UFC 214 is your PPV of 2017. Three name fights plus a bevy of exciting, ridiculously good struggles clutter the 12-fight occasion. Obviously, the main event is that the long-awaited rematch between Daniel Cormier and Jon Jones for the UFC light heavyweight title.
The principal card also comprises Tyron Woodley trying to retain his welterweight gold against UFC stalwart Demian Maia. Pluswe see Cyborg finally go after the new-ish women’s featherweight title when she takes on the tough Tonya Evinger.
Daniel Cormier vs Jon Jones
Daniel Cormier (+210) has a valid claim to being the very best technical wrestler to ever grace the Octagon. The former Olympian is about controlling his competitor and grinding out victories in the most barbarous way possible. “DC” is a chain-wrestling specialist who works his best when he puts his opponent on the cage and can just chip away. In the clinch, he can work his strikes or use a large number of takedowns to get in addition to his competitor. And when Cormier is on top, he clamps down on his opponent quickly, fluidly transitions and absolutely suffocates them.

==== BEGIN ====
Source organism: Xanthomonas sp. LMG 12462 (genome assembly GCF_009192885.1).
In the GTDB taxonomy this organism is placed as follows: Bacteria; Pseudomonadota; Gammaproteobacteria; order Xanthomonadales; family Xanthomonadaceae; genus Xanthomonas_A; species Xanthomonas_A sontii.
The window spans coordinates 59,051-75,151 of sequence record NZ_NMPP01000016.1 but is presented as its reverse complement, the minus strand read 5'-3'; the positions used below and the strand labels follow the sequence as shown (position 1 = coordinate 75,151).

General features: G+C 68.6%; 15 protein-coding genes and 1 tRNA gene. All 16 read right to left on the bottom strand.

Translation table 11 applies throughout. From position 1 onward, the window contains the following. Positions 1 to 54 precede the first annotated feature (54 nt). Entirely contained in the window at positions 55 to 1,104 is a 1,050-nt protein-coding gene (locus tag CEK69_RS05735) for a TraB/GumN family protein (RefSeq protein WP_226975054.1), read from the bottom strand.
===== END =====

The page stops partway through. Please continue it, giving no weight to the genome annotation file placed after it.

The game that is striking is still very meat-and-potatoes to get Cormier, but it’s effective. He moves ahead behind his jab and leg kicks, which he uses very well to fight bigger than his small-for-the-division framework. He doesn’t exactly sport amazing knockout skill within his hands but his growing striking game is built to feed into his grappling.
Jon Jones (-270) is excellent at every element of the fight game, but his greatest physical feature comes thanks to his freakishly long reach. His long arms give him the ability to chip away at fighters throughout the bout while occasionally moving into hit devastating shots in near, typically with his elbows. This leads to another area of dominance in the former champ; the clinch. His span is an incredible asset in tight and Jones has developed the technical capability to leverage that into catastrophic strikes.
Among the most intriguing aspects for Jones has always been his versatility. Throughout his career, we have seen him challenge his opponents to their strengths and still end up victorious. This, clearly, was most notable when he outwrestled and outgrinded Cormier in their very first meeting.
So long as we get the Jon Jones of old, he should easily win this battle. In his prime, nobody could touch Jones and that he was likely the best fighter to ever step inside a cage. If he seems anywhere as fair as he did in his final fight against Ovince Saint Preux, Cormier will eat him alive. Until someone beats”Bones,” you can not pick against him.
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